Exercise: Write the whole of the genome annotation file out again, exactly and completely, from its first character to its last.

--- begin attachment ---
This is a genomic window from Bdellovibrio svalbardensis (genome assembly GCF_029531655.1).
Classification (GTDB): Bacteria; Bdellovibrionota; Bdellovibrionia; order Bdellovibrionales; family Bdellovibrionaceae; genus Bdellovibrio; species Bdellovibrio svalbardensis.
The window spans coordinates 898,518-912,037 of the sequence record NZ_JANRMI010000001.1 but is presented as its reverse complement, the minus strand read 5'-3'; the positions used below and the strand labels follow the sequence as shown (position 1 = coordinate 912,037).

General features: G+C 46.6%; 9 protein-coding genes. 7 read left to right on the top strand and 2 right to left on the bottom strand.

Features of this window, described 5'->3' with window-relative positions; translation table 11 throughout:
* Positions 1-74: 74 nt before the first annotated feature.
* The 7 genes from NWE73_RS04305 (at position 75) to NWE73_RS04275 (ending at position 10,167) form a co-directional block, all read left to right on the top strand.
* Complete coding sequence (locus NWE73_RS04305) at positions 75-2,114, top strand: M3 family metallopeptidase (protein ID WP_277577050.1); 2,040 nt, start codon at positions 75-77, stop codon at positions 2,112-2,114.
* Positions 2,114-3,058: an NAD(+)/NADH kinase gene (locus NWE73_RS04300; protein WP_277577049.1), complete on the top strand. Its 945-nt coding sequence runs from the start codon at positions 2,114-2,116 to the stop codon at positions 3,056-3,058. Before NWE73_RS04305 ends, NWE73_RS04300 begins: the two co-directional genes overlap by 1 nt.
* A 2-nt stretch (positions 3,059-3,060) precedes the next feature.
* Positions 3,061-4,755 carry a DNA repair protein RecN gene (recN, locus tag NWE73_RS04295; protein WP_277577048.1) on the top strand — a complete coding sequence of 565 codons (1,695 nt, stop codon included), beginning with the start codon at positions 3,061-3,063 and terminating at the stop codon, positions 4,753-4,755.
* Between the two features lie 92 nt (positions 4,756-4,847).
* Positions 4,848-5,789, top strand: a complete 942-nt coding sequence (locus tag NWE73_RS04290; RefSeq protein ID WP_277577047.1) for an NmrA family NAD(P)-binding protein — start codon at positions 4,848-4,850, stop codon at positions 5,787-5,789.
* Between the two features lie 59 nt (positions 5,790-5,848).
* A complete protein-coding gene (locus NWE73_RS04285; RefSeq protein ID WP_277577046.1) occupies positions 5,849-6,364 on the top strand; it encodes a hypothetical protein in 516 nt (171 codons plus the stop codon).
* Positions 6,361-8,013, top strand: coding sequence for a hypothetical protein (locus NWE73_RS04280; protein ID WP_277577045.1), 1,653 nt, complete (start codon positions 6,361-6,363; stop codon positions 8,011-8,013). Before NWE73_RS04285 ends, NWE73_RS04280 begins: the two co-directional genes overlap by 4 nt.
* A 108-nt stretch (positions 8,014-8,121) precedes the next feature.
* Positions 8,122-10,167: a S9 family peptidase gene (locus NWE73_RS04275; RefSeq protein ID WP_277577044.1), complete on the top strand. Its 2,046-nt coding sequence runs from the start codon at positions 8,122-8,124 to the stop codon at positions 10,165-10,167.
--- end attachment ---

This is a genomic window from Bdellovibrio svalbardensis (genome assembly GCF_029531655.1).
Classification (GTDB): Bacteria; Bdellovibrionota; Bdellovibrionia; order Bdellovibrionales; family Bdellovibrionaceae; genus Bdellovibrio; species Bdellovibrio svalbardensis.
The window spans coordinates 898,518-912,037 of the sequence record NZ_JANRMI010000001.1 but is presented as its reverse complement, the minus strand read 5'-3'; the positions used below and the strand labels follow the sequence as shown (position 1 = coordinate 912,037).

General features: G+C 46.6%; 9 protein-coding genes. 7 read left to right on the top strand and 2 right to left on the bottom strand.

Features of this window, described 5'->3' with window-relative positions; translation table 11 throughout:
* Positions 1-74: 74 nt before the first annotated feature.
* The 7 genes from NWE73_RS04305 (at position 75) to NWE73_RS04275 (ending at position 10,167) form a co-directional block, all read left to right on the top strand.
* Complete coding sequence (locus NWE73_RS04305) at positions 75-2,114, top strand: M3 family metallopeptidase (protein ID WP_277577050.1); 2,040 nt, start codon at positions 75-77, stop codon at positions 2,112-2,114.
* Positions 2,114-3,058: an NAD(+)/NADH kinase gene (locus NWE73_RS04300; protein WP_277577049.1), complete on the top strand. Its 945-nt coding sequence runs from the start codon at positions 2,114-2,116 to the stop codon at positions 3,056-3,058. Before NWE73_RS04305 ends, NWE73_RS04300 begins: the two co-directional genes overlap by 1 nt.
* A 2-nt stretch (positions 3,059-3,060) precedes the next feature.
* Positions 3,061-4,755 carry a DNA repair protein RecN gene (recN, locus tag NWE73_RS04295; protein WP_277577048.1) on the top strand — a complete coding sequence of 565 codons (1,695 nt, stop codon included), beginning with the start codon at positions 3,061-3,063 and terminating at the stop codon, positions 4,753-4,755.
* Between the two features lie 92 nt (positions 4,756-4,847).
* Positions 4,848-5,789, top strand: a complete 942-nt coding sequence (locus tag NWE73_RS04290; RefSeq protein ID WP_277577047.1) for an NmrA family NAD(P)-binding protein — start codon at positions 4,848-4,850, stop codon at positions 5,787-5,789.
* Between the two features lie 59 nt (positions 5,790-5,848).
* A complete protein-coding gene (locus NWE73_RS04285; RefSeq protein ID WP_277577046.1) occupies positions 5,849-6,364 on the top strand; it encodes a hypothetical protein in 516 nt (171 codons plus the stop codon).
* Positions 6,361-8,013, top strand: coding sequence for a hypothetical protein (locus NWE73_RS04280; protein ID WP_277577045.1), 1,653 nt, complete (start codon positions 6,361-6,363; stop codon positions 8,011-8,013). Before NWE73_RS04285 ends, NWE73_RS04280 begins: the two co-directional genes overlap by 4 nt.
* A 108-nt stretch (positions 8,014-8,121) precedes the next feature.
* Positions 8,122-10,167: a S9 family peptidase gene (locus NWE73_RS04275; RefSeq protein ID WP_277577044.1), complete on the top strand. Its 2,046-nt coding sequence runs from the start codon at positions 8,122-8,124 to the stop codon at positions 10,165-10,167.